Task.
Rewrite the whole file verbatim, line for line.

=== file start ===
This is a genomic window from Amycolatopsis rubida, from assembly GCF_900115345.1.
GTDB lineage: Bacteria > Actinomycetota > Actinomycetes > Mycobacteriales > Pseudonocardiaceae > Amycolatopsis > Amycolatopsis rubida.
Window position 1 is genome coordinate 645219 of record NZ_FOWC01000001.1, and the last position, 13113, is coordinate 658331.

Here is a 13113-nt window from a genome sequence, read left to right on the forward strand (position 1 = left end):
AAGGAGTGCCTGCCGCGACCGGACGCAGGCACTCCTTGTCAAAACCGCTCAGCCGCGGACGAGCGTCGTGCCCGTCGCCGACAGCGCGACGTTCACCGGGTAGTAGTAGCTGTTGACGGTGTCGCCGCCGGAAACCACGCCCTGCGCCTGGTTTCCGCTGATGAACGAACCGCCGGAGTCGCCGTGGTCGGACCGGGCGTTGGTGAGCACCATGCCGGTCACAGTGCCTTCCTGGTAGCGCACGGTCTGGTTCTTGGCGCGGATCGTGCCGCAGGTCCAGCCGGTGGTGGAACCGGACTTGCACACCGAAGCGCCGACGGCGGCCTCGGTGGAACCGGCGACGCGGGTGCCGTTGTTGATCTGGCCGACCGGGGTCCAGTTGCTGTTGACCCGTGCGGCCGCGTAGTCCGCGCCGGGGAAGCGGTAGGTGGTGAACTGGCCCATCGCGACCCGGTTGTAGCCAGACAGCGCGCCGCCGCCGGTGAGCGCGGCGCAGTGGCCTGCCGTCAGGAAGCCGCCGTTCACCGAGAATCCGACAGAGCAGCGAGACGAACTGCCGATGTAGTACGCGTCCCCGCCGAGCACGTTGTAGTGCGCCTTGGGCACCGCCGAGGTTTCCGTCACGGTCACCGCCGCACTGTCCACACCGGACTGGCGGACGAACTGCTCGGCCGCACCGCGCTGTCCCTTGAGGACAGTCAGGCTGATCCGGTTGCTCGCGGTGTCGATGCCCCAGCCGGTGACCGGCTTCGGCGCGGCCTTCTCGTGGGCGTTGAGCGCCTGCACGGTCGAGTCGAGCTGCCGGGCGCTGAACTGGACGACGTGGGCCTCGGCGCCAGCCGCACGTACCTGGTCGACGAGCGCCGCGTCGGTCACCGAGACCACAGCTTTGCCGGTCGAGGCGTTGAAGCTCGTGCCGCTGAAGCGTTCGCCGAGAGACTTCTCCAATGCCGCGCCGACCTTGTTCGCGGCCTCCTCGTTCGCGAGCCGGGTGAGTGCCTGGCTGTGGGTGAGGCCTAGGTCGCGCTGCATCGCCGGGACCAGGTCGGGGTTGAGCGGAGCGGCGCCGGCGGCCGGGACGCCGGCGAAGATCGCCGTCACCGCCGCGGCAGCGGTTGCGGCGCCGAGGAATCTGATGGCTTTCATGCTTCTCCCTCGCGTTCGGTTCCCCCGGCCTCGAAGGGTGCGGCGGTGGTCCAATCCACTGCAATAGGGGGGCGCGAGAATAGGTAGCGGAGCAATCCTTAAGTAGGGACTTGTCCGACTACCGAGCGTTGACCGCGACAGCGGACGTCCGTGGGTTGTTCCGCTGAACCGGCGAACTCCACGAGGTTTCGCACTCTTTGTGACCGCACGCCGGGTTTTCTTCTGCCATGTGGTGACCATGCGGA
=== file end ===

This is a genomic window from Amycolatopsis rubida, from assembly GCF_900115345.1.
GTDB lineage: Bacteria > Actinomycetota > Actinomycetes > Mycobacteriales > Pseudonocardiaceae > Amycolatopsis > Amycolatopsis rubida.
Window position 1 is genome coordinate 645219 of record NZ_FOWC01000001.1, and the last position, 13113, is coordinate 658331.

Here is a 13113-nt window from a genome sequence, read left to right on the forward strand (position 1 = left end):
AAGGAGTGCCTGCCGCGACCGGACGCAGGCACTCCTTGTCAAAACCGCTCAGCCGCGGACGAGCGTCGTGCCCGTCGCCGACAGCGCGACGTTCACCGGGTAGTAGTAGCTGTTGACGGTGTCGCCGCCGGAAACCACGCCCTGCGCCTGGTTTCCGCTGATGAACGAACCGCCGGAGTCGCCGTGGTCGGACCGGGCGTTGGTGAGCACCATGCCGGTCACAGTGCCTTCCTGGTAGCGCACGGTCTGGTTCTTGGCGCGGATCGTGCCGCAGGTCCAGCCGGTGGTGGAACCGGACTTGCACACCGAAGCGCCGACGGCGGCCTCGGTGGAACCGGCGACGCGGGTGCCGTTGTTGATCTGGCCGACCGGGGTCCAGTTGCTGTTGACCCGTGCGGCCGCGTAGTCCGCGCCGGGGAAGCGGTAGGTGGTGAACTGGCCCATCGCGACCCGGTTGTAGCCAGACAGCGCGCCGCCGCCGGTGAGCGCGGCGCAGTGGCCTGCCGTCAGGAAGCCGCCGTTCACCGAGAATCCGACAGAGCAGCGAGACGAACTGCCGATGTAGTACGCGTCCCCGCCGAGCACGTTGTAGTGCGCCTTGGGCACCGCCGAGGTTTCCGTCACGGTCACCGCCGCACTGTCCACACCGGACTGGCGGACGAACTGCTCGGCCGCACCGCGCTGTCCCTTGAGGACAGTCAGGCTGATCCGGTTGCTCGCGGTGTCGATGCCCCAGCCGGTGACCGGCTTCGGCGCGGCCTTCTCGTGGGCGTTGAGCGCCTGCACGGTCGAGTCGAGCTGCCGGGCGCTGAACTGGACGACGTGGGCCTCGGCGCCAGCCGCACGTACCTGGTCGACGAGCGCCGCGTCGGTCACCGAGACCACAGCTTTGCCGGTCGAGGCGTTGAAGCTCGTGCCGCTGAAGCGTTCGCCGAGAGACTTCTCCAATGCCGCGCCGACCTTGTTCGCGGCCTCCTCGTTCGCGAGCCGGGTGAGTGCCTGGCTGTGGGTGAGGCCTAGGTCGCGCTGCATCGCCGGGACCAGGTCGGGGTTGAGCGGAGCGGCGCCGGCGGCCGGGACGCCGGCGAAGATCGCCGTCACCGCCGCGGCAGCGGTTGCGGCGCCGAGGAATCTGATGGCTTTCATGCTTCTCCCTCGCGTTCGGTTCCCCCGGCCTCGAAGGGTGCGGCGGTGGTCCAATCCACTGCAATAGGGGGGCGCGAGAATAGGTAGCGGAGCAATCCTTAAGTAGGGACTTGTCCGACTACCGAGCGTTGACCGCGACAGCGGACGTCCGTGGGTTGTTCCGCTGAACCGGCGAACTCCACGAGGTTTCGCACTCTTTGTGACCGCACGCCGGGTTTTCTTCTGCCATGTGGTGACCATGCGGA